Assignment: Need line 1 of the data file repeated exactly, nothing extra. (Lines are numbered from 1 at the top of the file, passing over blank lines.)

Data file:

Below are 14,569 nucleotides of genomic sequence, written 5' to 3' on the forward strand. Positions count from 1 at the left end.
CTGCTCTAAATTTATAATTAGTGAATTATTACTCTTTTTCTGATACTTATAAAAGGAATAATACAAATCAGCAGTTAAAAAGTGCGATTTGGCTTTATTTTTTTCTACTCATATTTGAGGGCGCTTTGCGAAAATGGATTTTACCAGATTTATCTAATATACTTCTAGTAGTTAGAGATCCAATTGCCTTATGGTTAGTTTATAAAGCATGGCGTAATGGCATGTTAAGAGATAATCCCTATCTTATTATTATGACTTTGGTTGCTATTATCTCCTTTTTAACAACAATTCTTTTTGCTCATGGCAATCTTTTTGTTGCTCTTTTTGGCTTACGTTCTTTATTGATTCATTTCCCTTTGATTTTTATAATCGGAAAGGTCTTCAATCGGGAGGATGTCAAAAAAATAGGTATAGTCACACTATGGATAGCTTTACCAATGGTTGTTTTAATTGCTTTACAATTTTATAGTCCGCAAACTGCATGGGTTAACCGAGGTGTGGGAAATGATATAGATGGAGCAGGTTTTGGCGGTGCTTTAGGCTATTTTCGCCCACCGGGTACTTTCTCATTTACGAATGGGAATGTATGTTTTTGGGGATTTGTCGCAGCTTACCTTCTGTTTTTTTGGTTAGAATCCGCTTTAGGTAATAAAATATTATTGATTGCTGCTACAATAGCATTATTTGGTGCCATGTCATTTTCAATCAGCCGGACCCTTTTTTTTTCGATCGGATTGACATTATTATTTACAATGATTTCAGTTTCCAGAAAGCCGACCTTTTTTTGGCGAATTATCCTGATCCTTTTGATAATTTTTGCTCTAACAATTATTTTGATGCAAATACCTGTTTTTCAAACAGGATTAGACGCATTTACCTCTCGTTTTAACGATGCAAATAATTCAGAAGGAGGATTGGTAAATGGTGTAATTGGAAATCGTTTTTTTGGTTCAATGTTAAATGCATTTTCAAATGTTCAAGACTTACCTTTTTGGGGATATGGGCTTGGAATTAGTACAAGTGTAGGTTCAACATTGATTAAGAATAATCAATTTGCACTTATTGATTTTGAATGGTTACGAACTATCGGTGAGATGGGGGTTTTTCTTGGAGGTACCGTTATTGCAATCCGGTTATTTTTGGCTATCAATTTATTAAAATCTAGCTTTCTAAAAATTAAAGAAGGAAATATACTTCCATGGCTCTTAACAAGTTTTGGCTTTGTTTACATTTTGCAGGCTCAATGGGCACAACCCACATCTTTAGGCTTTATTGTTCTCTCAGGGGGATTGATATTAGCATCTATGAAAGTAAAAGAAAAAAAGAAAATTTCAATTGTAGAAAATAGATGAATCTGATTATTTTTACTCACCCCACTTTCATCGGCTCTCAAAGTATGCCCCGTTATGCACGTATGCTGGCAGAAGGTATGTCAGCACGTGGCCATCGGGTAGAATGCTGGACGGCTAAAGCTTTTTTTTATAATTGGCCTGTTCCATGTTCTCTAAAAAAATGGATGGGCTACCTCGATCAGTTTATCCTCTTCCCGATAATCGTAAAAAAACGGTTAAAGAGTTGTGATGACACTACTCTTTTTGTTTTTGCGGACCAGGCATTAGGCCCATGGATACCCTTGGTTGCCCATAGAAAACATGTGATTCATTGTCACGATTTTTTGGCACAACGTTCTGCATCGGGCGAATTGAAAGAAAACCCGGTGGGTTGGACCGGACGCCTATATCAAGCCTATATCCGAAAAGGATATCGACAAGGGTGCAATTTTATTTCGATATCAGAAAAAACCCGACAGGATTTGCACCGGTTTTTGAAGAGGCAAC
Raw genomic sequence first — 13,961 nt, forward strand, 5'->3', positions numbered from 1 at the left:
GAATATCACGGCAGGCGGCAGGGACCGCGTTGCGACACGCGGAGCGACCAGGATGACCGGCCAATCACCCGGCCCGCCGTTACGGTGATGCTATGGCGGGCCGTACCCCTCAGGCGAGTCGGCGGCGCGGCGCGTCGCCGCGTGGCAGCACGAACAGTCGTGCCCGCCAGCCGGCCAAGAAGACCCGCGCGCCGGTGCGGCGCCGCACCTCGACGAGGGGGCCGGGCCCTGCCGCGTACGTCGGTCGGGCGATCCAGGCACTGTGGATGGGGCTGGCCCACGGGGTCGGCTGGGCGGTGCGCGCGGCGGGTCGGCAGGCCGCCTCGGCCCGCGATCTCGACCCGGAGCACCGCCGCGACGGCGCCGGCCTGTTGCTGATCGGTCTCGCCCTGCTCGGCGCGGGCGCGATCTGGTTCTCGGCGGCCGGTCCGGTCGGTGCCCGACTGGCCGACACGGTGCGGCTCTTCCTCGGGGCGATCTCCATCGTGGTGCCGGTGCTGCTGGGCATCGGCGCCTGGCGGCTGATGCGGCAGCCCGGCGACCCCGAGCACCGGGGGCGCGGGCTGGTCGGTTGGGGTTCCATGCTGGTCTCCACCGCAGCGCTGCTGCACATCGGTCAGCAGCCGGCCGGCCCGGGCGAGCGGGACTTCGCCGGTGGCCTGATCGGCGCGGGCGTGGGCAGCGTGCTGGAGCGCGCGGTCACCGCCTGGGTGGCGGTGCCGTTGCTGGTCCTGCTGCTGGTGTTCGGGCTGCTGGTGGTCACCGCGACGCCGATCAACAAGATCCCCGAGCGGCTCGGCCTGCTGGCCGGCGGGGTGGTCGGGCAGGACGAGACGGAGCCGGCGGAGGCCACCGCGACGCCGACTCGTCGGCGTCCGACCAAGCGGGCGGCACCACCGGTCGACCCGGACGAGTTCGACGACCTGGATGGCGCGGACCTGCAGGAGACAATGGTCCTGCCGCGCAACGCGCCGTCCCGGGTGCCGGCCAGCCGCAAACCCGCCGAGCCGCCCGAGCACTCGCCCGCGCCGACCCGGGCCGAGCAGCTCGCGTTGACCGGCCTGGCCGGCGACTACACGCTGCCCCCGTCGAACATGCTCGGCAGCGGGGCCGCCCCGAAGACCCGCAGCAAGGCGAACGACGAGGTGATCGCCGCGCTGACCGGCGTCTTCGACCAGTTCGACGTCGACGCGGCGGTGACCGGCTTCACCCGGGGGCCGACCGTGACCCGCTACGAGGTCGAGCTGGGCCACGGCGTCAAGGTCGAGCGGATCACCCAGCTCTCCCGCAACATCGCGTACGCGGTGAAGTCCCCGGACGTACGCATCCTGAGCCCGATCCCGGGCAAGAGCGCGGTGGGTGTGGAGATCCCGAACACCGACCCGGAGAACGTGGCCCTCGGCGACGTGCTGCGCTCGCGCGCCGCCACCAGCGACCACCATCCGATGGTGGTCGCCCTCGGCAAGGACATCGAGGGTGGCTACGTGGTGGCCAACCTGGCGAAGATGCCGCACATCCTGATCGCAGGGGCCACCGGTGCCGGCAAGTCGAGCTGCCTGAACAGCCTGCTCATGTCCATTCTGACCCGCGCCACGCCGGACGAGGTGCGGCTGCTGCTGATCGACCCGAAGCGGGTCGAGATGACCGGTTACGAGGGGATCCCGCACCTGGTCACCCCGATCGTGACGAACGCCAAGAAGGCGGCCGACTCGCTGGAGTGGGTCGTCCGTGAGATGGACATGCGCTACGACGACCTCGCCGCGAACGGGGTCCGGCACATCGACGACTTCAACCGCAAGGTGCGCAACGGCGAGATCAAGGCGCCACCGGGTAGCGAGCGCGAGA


Below are 14,569 nucleotides of genomic sequence, written 5' to 3' on the forward strand. Positions count from 1 at the left end.